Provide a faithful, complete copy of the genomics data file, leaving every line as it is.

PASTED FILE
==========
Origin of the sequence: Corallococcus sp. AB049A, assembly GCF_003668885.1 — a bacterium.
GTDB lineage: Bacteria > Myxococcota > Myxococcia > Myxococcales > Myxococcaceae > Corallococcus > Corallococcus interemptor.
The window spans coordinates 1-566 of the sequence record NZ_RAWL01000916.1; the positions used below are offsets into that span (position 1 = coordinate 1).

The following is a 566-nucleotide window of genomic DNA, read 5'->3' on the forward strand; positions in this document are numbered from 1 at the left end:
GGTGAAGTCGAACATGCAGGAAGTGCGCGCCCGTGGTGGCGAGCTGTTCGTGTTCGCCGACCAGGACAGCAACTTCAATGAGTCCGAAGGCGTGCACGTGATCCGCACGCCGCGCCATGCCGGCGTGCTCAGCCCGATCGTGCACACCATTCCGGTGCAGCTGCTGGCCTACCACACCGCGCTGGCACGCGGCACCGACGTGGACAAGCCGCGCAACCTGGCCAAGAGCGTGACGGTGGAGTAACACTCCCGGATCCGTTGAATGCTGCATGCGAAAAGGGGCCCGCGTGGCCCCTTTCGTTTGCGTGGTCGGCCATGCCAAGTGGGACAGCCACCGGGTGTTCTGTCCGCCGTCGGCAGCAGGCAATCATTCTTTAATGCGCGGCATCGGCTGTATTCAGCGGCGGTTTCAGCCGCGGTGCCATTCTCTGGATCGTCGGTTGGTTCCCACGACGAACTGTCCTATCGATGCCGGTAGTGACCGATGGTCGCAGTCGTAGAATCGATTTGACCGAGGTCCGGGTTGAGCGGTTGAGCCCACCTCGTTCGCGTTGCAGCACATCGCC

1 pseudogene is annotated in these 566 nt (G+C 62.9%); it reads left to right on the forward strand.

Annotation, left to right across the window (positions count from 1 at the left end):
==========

Origin of the sequence: Corallococcus sp. AB049A, assembly GCF_003668885.1 — a bacterium.
GTDB lineage: Bacteria > Myxococcota > Myxococcia > Myxococcales > Myxococcaceae > Corallococcus > Corallococcus interemptor.
The window spans coordinates 1-566 of the sequence record NZ_RAWL01000916.1; the positions used below are offsets into that span (position 1 = coordinate 1).

The following is a 566-nucleotide window of genomic DNA, read 5'->3' on the forward strand; positions in this document are numbered from 1 at the left end:
GGTGAAGTCGAACATGCAGGAAGTGCGCGCCCGTGGTGGCGAGCTGTTCGTGTTCGCCGACCAGGACAGCAACTTCAATGAGTCCGAAGGCGTGCACGTGATCCGCACGCCGCGCCATGCCGGCGTGCTCAGCCCGATCGTGCACACCATTCCGGTGCAGCTGCTGGCCTACCACACCGCGCTGGCACGCGGCACCGACGTGGACAAGCCGCGCAACCTGGCCAAGAGCGTGACGGTGGAGTAACACTCCCGGATCCGTTGAATGCTGCATGCGAAAAGGGGCCCGCGTGGCCCCTTTCGTTTGCGTGGTCGGCCATGCCAAGTGGGACAGCCACCGGGTGTTCTGTCCGCCGTCGGCAGCAGGCAATCATTCTTTAATGCGCGGCATCGGCTGTATTCAGCGGCGGTTTCAGCCGCGGTGCCATTCTCTGGATCGTCGGTTGGTTCCCACGACGAACTGTCCTATCGATGCCGGTAGTGACCGATGGTCGCAGTCGTAGAATCGATTTGACCGAGGTCCGGGTTGAGCGGTTGAGCCCACCTCGTTCGCGTTGCAGCACATCGCC

1 pseudogene is annotated in these 566 nt (G+C 62.9%); it reads left to right on the forward strand.

Annotation, left to right across the window (positions count from 1 at the left end):